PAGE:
Two Wheels Good examines the bicycle's past and peers into its future, challenging myths and clichés while uncovering cycling's connection to colonial conquest and the gentrification of cities. But the book is also a love letter: a reflection on the sensual and spiritual pleasures of bike riding and an ode to an engineering marvel--a wondrous vehicle whose passenger is also its engine.


Nietzche In Italy - Guy De Pourtales (Pushkin Press)

Endlessly fascinating and highly readable, Nietzsche in Italy will enthrall anyone interested in Nietzsche's relationship with the country that enriched his soul more than any other.

For fifteen years, after his first visit to the country in 1876, Nietzsche was repeatedly and irresistibly drawn back to Italy's climate and lifestyle. It was there that he composed his most famous works, including Thus Spake Zarathustra and Ecce Homo.

This classic biography follows the troubled philosopher from Rome, to Florence, via Venice, Sorrento, Genoa, Sicily and finally to the tragic denouement in Turin, the city in which Nietzsche found a final measure of contentment before his irretrievable collapse.


The Last Heir to Blackwood Library - Hester Fox (Graydon House)

With the stroke of a pen, twenty-three-year-old Ivy Radcliffe becomes Lady Hayworth, owner of a sprawling estate on the Yorkshire moors. Ivy has never heard of Blackwood Abbey, or of the ancient bloodline from which she's descended. With nothing to keep her in London since losing her brother in the Great War, she warily makes her way to her new home.

The abbey is foreboding, the servants reserved and suspicious. But there is a treasure waiting behind locked doors: a magnificent library. Despite cryptic warnings from the staff, Ivy feels irresistibly drawn to its dusty shelves, where familiar works mingle with strange, esoteric texts. And she senses something else in the library too, a presence that seems to have a will of its own.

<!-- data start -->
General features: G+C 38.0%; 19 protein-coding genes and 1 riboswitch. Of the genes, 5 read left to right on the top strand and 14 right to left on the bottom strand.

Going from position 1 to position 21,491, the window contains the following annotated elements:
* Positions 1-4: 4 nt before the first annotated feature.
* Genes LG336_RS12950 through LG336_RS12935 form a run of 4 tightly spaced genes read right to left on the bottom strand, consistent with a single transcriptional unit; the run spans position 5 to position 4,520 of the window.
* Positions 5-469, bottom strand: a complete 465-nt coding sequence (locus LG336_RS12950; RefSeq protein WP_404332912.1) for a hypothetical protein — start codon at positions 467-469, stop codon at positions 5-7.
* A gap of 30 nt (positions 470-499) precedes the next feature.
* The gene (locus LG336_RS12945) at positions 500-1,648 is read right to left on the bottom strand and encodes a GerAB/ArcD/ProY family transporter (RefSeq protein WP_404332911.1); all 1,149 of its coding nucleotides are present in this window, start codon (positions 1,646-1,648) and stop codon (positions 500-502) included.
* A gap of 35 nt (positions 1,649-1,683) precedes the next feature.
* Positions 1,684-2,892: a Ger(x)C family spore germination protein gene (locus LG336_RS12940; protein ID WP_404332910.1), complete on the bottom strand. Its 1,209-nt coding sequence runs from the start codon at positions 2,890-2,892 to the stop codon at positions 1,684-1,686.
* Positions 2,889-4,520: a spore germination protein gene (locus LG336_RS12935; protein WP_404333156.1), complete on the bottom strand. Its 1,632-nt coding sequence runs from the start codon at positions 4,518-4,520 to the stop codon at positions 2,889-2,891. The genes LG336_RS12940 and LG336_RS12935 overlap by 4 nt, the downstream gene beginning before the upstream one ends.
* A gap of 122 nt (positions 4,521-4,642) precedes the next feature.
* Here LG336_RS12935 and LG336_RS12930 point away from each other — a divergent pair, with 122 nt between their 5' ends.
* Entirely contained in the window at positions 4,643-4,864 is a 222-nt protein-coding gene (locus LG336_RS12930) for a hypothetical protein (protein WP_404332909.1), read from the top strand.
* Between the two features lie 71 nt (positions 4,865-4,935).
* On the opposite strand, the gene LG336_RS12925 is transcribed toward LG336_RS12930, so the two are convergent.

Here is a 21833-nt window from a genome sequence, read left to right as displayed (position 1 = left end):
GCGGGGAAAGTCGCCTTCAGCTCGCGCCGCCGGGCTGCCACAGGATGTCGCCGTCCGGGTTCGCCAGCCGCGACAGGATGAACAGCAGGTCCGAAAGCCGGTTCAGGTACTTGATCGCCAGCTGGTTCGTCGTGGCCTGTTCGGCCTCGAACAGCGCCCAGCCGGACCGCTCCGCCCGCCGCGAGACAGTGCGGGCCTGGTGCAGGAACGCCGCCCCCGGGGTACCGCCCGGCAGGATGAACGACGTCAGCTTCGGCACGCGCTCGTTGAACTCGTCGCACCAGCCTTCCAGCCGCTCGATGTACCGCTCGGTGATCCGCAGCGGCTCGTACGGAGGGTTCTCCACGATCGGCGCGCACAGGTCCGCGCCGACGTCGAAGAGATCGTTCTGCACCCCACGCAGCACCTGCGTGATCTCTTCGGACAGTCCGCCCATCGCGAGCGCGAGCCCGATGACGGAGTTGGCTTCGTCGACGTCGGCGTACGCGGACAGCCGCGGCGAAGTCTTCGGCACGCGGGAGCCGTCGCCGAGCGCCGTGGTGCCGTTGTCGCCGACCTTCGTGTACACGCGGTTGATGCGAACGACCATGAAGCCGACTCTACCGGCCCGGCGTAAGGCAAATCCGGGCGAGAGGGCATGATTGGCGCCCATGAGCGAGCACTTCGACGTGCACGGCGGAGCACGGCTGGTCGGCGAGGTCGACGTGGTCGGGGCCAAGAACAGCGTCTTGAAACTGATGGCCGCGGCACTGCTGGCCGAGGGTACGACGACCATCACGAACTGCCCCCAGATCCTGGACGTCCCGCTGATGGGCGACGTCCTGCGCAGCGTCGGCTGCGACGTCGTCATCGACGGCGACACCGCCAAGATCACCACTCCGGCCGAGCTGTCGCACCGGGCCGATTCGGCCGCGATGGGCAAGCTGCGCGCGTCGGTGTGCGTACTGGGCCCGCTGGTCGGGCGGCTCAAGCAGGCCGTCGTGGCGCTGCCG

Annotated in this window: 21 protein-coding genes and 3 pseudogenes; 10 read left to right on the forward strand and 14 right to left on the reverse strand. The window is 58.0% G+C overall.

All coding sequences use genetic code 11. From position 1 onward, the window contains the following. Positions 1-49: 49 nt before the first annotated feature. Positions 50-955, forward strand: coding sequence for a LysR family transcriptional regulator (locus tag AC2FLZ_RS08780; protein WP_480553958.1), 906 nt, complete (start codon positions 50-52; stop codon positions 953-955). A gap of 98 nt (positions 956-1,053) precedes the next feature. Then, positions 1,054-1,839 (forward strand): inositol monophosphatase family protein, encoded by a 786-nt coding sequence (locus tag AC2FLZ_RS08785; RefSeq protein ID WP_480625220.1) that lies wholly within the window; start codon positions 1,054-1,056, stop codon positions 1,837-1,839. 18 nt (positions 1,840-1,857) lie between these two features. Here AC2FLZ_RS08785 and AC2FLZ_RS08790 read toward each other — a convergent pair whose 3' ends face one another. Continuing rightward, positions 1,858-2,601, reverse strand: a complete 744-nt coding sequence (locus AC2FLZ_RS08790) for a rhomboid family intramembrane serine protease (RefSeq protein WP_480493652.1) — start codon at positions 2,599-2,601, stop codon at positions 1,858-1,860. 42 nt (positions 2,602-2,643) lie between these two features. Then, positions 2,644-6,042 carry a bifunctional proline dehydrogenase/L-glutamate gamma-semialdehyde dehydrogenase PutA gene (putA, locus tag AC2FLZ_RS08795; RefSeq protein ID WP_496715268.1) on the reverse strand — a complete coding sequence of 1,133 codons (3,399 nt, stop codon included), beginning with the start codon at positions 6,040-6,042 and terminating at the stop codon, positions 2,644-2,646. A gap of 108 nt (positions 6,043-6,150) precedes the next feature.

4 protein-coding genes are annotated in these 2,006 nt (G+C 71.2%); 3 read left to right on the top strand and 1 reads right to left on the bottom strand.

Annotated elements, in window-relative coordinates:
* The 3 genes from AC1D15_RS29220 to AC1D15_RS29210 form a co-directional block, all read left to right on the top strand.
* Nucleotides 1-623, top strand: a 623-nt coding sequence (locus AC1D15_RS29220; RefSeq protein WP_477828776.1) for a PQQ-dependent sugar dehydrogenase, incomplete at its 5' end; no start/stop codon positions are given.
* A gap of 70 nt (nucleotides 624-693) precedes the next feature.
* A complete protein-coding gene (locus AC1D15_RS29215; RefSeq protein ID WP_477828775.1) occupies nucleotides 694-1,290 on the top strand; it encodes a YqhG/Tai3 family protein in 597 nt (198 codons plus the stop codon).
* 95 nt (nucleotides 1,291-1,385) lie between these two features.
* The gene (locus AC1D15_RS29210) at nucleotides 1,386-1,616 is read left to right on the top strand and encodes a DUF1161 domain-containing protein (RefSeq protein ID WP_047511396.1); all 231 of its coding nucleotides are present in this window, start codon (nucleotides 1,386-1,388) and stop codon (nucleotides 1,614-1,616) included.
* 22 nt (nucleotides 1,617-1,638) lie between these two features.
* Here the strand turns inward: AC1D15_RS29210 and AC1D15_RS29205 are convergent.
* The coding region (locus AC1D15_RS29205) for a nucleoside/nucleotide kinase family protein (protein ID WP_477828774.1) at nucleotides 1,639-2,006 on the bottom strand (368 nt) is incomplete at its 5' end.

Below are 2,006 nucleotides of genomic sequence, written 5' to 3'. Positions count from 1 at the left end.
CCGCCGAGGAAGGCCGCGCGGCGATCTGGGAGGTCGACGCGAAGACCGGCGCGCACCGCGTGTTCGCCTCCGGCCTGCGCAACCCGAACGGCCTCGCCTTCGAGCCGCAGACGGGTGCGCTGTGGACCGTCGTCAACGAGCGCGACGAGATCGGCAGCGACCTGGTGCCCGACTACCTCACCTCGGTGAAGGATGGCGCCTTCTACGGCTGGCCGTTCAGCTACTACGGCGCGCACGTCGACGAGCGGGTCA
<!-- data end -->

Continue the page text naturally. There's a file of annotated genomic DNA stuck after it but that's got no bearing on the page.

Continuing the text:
Rumors swirl in the village about the abbey's previous owners, about ghosts and curses, and an enigmatic manuscript at the center of it all. And as events grow more sinister, it will be up to Ivy to uncover the library's mysteries in order to reclaim her own story--before it vanishes forever.


Villager - Tom Cox (Unbound)

"Villages are full of tales. Some are forgotten while others become a part of local folklore. But the fortunes of one British village are watched over and irreversibly etched into its history as an omniscient, somewhat crabby, presence keeps track of village life. Yes, this is a novel told from the point of view of...a hill. And also lots of village personalities. In the late sixties a Californian musician blows through Underhill where he writes a set of haunting folk songs that will earn him a group of obsessive fans and a cult following. Two decades later, a couple of teenagers disturb a body on the local golf course. In 2019, a pair of lodgers discover a one-eyed rag doll hidden in the walls of their crumbling and neglected home."--


Thus Was Adonis Murdered - Sarah Caudwell (Bantam)

Set to have a vacation away from her home life and the tax man, young barrister Julia Larwood takes a trip to Italy with her art-loving boyfriend. But when her personal copy of the current Finance Act is found a few meters away from a dead body, Julia finds herself caught up in a complex fight against the Inland Revenue.

Fortunately, she's able to call on her fellow colleagues who enlist the help of their friend Oxford professor Hilary Tamar. However, all is not what it seems. Could Julia's boyfriend in fact be an employee of the establishment she has been trying to escape from? And how did her romantic luxurious holiday end in murder?